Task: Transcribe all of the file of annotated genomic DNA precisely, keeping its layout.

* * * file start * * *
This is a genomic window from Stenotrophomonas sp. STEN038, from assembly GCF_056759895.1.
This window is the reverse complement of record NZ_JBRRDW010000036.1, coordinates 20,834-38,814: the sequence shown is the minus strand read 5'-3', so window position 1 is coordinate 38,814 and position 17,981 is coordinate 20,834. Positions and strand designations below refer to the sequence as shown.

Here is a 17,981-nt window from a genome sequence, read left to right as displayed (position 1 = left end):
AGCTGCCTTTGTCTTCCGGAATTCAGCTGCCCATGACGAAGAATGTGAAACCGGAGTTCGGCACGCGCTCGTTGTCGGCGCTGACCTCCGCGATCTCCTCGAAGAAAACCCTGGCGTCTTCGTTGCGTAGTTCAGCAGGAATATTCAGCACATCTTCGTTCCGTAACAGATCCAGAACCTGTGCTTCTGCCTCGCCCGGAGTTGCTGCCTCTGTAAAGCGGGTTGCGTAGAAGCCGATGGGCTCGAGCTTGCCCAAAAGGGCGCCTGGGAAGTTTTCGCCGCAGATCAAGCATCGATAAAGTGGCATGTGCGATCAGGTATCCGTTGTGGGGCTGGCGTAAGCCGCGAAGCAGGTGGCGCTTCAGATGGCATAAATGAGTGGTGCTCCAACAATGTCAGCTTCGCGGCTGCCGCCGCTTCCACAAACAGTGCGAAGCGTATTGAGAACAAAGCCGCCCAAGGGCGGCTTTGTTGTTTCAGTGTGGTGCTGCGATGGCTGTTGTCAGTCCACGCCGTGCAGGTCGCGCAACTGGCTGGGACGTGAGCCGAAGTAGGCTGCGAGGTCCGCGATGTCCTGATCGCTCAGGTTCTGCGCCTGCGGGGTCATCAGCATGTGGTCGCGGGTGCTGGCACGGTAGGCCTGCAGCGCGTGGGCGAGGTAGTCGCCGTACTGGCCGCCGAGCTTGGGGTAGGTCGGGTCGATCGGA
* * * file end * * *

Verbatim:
This is a genomic window from Stenotrophomonas sp. STEN038, from assembly GCF_056759895.1.
This window is the reverse complement of record NZ_JBRRDW010000036.1, coordinates 20,834-38,814: the sequence shown is the minus strand read 5'-3', so window position 1 is coordinate 38,814 and position 17,981 is coordinate 20,834. Positions and strand designations below refer to the sequence as shown.

Here is a 17,981-nt window from a genome sequence, read left to right as displayed (position 1 = left end):
AGCTGCCTTTGTCTTCCGGAATTCAGCTGCCCATGACGAAGAATGTGAAACCGGAGTTCGGCACGCGCTCGTTGTCGGCGCTGACCTCCGCGATCTCCTCGAAGAAAACCCTGGCGTCTTCGTTGCGTAGTTCAGCAGGAATATTCAGCACATCTTCGTTCCGTAACAGATCCAGAACCTGTGCTTCTGCCTCGCCCGGAGTTGCTGCCTCTGTAAAGCGGGTTGCGTAGAAGCCGATGGGCTCGAGCTTGCCCAAAAGGGCGCCTGGGAAGTTTTCGCCGCAGATCAAGCATCGATAAAGTGGCATGTGCGATCAGGTATCCGTTGTGGGGCTGGCGTAAGCCGCGAAGCAGGTGGCGCTTCAGATGGCATAAATGAGTGGTGCTCCAACAATGTCAGCTTCGCGGCTGCCGCCGCTTCCACAAACAGTGCGAAGCGTATTGAGAACAAAGCCGCCCAAGGGCGGCTTTGTTGTTTCAGTGTGGTGCTGCGATGGCTGTTGTCAGTCCACGCCGTGCAGGTCGCGCAACTGGCTGGGACGTGAGCCGAAGTAGGCTGCGAGGTCCGCGATGTCCTGATCGCTCAGGTTCTGCGCCTGCGGGGTCATCAGCATGTGGTCGCGGGTGCTGGCACGGTAGGCCTGCAGCGCGTGGGCGAGGTAGTCGCCGTACTGGCCGCCGAGCTTGGGGTAGGTCGGGTCGATCGGA